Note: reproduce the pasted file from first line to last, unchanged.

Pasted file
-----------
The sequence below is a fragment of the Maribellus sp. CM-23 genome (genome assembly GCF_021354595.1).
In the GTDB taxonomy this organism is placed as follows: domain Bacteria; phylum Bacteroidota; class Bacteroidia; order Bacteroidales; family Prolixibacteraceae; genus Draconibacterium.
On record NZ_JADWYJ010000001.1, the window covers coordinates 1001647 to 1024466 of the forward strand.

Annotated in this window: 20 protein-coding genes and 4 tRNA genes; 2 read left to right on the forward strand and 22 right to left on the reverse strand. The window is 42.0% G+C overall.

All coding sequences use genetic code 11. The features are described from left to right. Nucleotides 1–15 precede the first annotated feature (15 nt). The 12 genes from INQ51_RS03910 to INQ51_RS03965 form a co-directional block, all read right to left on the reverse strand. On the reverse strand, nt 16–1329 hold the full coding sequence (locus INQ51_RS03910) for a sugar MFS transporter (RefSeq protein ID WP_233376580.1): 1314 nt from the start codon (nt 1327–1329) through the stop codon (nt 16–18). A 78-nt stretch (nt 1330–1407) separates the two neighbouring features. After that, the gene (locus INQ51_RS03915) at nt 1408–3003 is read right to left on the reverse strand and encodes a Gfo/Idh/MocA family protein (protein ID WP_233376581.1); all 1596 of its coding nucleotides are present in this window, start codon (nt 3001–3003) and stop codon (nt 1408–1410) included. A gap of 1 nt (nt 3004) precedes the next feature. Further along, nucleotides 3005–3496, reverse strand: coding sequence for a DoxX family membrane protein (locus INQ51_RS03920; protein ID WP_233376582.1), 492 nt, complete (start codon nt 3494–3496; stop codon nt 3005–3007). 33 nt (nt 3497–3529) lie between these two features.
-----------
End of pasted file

The sequence below is a fragment of the Maribellus sp. CM-23 genome (genome assembly GCF_021354595.1).
In the GTDB taxonomy this organism is placed as follows: domain Bacteria; phylum Bacteroidota; class Bacteroidia; order Bacteroidales; family Prolixibacteraceae; genus Draconibacterium.
On record NZ_JADWYJ010000001.1, the window covers coordinates 1001647 to 1024466 of the forward strand.

Annotated in this window: 20 protein-coding genes and 4 tRNA genes; 2 read left to right on the forward strand and 22 right to left on the reverse strand. The window is 42.0% G+C overall.

All coding sequences use genetic code 11. The features are described from left to right. Nucleotides 1–15 precede the first annotated feature (15 nt). The 12 genes from INQ51_RS03910 to INQ51_RS03965 form a co-directional block, all read right to left on the reverse strand. On the reverse strand, nt 16–1329 hold the full coding sequence (locus INQ51_RS03910) for a sugar MFS transporter (RefSeq protein ID WP_233376580.1): 1314 nt from the start codon (nt 1327–1329) through the stop codon (nt 16–18). A 78-nt stretch (nt 1330–1407) separates the two neighbouring features. After that, the gene (locus INQ51_RS03915) at nt 1408–3003 is read right to left on the reverse strand and encodes a Gfo/Idh/MocA family protein (protein ID WP_233376581.1); all 1596 of its coding nucleotides are present in this window, start codon (nt 3001–3003) and stop codon (nt 1408–1410) included. A gap of 1 nt (nt 3004) precedes the next feature. Further along, nucleotides 3005–3496, reverse strand: coding sequence for a DoxX family membrane protein (locus INQ51_RS03920; protein ID WP_233376582.1), 492 nt, complete (start codon nt 3494–3496; stop codon nt 3005–3007). 33 nt (nt 3497–3529) lie between these two features.